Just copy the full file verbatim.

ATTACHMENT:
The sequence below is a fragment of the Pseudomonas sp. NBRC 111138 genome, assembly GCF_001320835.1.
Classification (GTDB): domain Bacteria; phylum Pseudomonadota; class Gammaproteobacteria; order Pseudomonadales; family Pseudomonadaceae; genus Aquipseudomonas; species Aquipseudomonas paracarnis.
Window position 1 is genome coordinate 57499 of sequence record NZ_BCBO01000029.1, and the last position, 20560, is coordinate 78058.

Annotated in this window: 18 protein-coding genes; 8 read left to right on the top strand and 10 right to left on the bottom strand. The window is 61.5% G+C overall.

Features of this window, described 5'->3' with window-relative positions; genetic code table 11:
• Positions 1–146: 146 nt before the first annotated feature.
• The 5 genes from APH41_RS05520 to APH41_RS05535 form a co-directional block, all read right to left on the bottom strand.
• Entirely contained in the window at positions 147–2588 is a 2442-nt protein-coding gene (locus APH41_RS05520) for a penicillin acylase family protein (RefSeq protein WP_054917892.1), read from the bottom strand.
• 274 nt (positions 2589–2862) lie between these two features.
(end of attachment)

The sequence below is a fragment of the Pseudomonas sp. NBRC 111138 genome, assembly GCF_001320835.1.
Classification (GTDB): domain Bacteria; phylum Pseudomonadota; class Gammaproteobacteria; order Pseudomonadales; family Pseudomonadaceae; genus Aquipseudomonas; species Aquipseudomonas paracarnis.
Window position 1 is genome coordinate 57499 of sequence record NZ_BCBO01000029.1, and the last position, 20560, is coordinate 78058.

Annotated in this window: 18 protein-coding genes; 8 read left to right on the top strand and 10 right to left on the bottom strand. The window is 61.5% G+C overall.

Features of this window, described 5'->3' with window-relative positions; genetic code table 11:
• Positions 1–146: 146 nt before the first annotated feature.
• The 5 genes from APH41_RS05520 to APH41_RS05535 form a co-directional block, all read right to left on the bottom strand.
• Entirely contained in the window at positions 147–2588 is a 2442-nt protein-coding gene (locus APH41_RS05520) for a penicillin acylase family protein (RefSeq protein WP_054917892.1), read from the bottom strand.
• 274 nt (positions 2589–2862) lie between these two features.